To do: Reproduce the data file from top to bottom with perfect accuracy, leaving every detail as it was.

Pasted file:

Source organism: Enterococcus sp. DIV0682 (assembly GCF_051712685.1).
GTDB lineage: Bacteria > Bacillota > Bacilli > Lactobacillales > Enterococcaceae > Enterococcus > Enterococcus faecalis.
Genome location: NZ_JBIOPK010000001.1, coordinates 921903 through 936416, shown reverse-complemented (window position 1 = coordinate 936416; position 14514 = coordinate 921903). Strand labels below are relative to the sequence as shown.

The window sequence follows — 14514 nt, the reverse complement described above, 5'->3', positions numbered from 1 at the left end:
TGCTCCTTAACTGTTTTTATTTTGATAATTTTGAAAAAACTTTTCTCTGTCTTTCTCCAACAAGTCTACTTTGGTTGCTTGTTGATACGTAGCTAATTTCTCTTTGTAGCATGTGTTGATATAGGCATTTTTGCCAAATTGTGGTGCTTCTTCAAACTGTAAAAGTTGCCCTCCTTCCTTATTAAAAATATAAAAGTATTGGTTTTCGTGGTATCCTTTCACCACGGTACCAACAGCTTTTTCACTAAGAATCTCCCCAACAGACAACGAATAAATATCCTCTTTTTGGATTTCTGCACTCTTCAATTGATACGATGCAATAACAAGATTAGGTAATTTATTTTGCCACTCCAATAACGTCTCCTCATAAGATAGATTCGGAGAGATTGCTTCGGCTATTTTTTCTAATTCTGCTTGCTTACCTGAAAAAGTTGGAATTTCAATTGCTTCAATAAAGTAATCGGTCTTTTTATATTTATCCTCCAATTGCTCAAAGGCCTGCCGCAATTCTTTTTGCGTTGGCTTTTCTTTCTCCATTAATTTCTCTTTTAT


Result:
Source organism: Enterococcus sp. DIV0682 (assembly GCF_051712685.1).
GTDB lineage: Bacteria > Bacillota > Bacilli > Lactobacillales > Enterococcaceae > Enterococcus > Enterococcus faecalis.
Genome location: NZ_JBIOPK010000001.1, coordinates 921903 through 936416, shown reverse-complemented (window position 1 = coordinate 936416; position 14514 = coordinate 921903). Strand labels below are relative to the sequence as shown.

The window sequence follows — 14514 nt, the reverse complement described above, 5'->3', positions numbered from 1 at the left end:
TGCTCCTTAACTGTTTTTATTTTGATAATTTTGAAAAAACTTTTCTCTGTCTTTCTCCAACAAGTCTACTTTGGTTGCTTGTTGATACGTAGCTAATTTCTCTTTGTAGCATGTGTTGATATAGGCATTTTTGCCAAATTGTGGTGCTTCTTCAAACTGTAAAAGTTGCCCTCCTTCCTTATTAAAAATATAAAAGTATTGGTTTTCGTGGTATCCTTTCACCACGGTACCAACAGCTTTTTCACTAAGAATCTCCCCAACAGACAACGAATAAATATCCTCTTTTTGGATTTCTGCACTCTTCAATTGATACGATGCAATAACAAGATTAGGTAATTTATTTTGCCACTCCAATAACGTCTCCTCATAAGATAGATTCGGAGAGATTGCTTCGGCTATTTTTTCTAATTCTGCTTGCTTACCTGAAAAAGTTGGAATTTCAATTGCTTCAATAAAGTAATCGGTCTTTTTATATTTATCCTCCAATTGCTCAAAGGCCTGCCGCAATTCTTTTTGCGTTGGCTTTTCTTTCTCCATTAATTTCTCTTTTAT